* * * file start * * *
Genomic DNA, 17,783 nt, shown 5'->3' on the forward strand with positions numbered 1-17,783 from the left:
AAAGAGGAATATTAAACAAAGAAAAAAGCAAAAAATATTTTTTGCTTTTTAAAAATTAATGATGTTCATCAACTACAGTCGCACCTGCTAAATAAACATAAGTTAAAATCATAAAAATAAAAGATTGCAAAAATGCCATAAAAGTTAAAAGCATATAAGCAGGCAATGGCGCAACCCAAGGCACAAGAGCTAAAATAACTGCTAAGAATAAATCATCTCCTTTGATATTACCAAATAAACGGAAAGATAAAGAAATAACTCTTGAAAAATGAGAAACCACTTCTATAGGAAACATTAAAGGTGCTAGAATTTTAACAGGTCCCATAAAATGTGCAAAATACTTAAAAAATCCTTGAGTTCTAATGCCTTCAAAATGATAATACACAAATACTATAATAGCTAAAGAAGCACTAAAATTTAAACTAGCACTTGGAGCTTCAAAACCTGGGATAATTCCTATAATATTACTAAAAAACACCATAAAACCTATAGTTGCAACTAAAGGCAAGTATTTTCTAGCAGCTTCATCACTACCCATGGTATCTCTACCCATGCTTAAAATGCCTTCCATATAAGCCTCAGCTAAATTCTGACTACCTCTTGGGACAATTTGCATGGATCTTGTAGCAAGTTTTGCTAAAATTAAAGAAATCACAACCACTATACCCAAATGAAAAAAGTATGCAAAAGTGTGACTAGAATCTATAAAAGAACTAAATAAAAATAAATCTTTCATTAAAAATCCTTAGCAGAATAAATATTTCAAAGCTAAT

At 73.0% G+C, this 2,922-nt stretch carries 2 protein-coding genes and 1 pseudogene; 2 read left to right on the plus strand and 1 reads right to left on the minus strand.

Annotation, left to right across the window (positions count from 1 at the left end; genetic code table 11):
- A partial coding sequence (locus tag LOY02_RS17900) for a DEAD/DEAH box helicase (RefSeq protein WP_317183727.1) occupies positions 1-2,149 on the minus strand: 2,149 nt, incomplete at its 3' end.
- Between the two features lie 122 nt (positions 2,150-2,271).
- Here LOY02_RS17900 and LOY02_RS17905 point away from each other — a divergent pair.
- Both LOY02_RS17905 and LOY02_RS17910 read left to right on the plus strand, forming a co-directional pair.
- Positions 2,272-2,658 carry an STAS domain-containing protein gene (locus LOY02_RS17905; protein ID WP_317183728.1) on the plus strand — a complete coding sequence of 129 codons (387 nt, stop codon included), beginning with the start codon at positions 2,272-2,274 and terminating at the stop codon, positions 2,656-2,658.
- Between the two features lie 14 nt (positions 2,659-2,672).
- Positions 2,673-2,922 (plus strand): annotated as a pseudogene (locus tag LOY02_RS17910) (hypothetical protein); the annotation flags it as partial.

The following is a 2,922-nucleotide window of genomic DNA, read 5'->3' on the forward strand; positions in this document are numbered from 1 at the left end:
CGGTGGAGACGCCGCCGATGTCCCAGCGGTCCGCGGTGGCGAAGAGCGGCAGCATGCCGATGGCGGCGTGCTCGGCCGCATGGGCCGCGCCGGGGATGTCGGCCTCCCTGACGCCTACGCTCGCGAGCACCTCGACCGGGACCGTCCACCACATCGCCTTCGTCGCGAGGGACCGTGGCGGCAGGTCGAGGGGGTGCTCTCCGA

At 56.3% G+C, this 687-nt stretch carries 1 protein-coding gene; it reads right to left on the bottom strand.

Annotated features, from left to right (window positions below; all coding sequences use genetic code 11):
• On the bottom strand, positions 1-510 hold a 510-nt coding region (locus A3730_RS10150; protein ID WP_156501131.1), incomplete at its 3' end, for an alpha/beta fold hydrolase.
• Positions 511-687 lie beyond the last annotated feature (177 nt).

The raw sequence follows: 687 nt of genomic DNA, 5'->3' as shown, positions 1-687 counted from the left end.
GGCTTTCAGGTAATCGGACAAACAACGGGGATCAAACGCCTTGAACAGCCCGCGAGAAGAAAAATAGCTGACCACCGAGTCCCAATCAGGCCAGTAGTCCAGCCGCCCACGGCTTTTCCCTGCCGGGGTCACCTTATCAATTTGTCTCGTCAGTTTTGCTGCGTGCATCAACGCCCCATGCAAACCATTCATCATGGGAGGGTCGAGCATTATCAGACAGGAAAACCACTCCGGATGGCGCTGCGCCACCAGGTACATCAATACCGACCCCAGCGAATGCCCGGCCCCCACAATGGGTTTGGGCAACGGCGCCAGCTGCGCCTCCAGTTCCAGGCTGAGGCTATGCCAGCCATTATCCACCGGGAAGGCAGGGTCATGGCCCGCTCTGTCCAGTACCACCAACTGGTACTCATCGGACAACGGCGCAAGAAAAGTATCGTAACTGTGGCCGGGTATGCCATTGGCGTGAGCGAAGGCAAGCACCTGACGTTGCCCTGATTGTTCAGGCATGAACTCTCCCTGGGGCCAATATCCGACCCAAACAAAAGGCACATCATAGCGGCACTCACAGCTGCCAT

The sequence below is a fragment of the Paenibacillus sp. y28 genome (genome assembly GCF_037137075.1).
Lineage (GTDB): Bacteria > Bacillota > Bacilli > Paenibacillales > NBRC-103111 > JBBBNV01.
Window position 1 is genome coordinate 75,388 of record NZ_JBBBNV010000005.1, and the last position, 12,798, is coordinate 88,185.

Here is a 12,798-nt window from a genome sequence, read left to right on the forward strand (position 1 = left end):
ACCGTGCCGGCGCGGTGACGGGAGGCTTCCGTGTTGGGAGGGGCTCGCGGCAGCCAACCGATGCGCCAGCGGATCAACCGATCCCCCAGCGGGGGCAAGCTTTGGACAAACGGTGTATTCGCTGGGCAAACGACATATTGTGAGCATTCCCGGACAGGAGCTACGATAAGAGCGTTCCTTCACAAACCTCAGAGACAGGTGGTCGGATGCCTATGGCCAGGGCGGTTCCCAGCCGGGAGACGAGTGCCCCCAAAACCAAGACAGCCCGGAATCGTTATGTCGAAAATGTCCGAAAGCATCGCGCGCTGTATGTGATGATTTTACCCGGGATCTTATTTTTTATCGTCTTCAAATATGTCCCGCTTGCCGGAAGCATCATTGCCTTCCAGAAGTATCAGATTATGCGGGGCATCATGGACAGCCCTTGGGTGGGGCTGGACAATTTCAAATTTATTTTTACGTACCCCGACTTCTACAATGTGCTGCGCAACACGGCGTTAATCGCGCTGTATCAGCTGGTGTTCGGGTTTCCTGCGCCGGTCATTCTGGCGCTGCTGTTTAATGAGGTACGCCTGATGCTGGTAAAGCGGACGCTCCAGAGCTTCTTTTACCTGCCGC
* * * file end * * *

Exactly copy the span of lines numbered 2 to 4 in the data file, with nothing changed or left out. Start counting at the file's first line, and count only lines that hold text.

AAAGAGGAATATTAAACAAAGAAAAAAGCAAAAAATATTTTTTGCTTTTTAAAAATTAATGATGTTCATCAACTACAGTCGCACCTGCTAAATAAACATAAGTTAAAATCATAAAAATAAAAGATTGCAAAAATGCCATAAAAGTTAAAAGCATATAAGCAGGCAATGGCGCAACCCAAGGCACAAGAGCTAAAATAACTGCTAAGAATAAATCATCTCCTTTGATATTACCAAATAAACGGAAAGATAAAGAAATAACTCTTGAAAAATGAGAAACCACTTCTATAGGAAACATTAAAGGTGCTAGAATTTTAACAGGTCCCATAAAATGTGCAAAATACTTAAAAAATCCTTGAGTTCTAATGCCTTCAAAATGATAATACACAAATACTATAATAGCTAAAGAAGCACTAAAATTTAAACTAGCACTTGGAGCTTCAAAACCTGGGATAATTCCTATAATATTACTAAAAAACACCATAAAACCTATAGTTGCAACTAAAGGCAAGTATTTTCTAGCAGCTTCATCACTACCCATGGTATCTCTACCCATGCTTAAAATGCCTTCCATATAAGCCTCAGCTAAATTCTGACTACCTCTTGGGACAATTTGCATGGATCTTGTAGCAAGTTTTGCTAAAATTAAAGAAATCACAACCACTATACCCAAATGAAAAAAGTATGCAAAAGTGTGACTAGAATCTATAAAAGAACTAAATAAAAATAAATCTTTCATTAAAAATCCTTAGCAGAATAAATATTTCAAAGCTAAT

At 73.0% G+C, this 2,922-nt stretch carries 2 protein-coding genes and 1 pseudogene; 2 read left to right on the plus strand and 1 reads right to left on the minus strand.

Annotation, left to right across the window (positions count from 1 at the left end; genetic code table 11):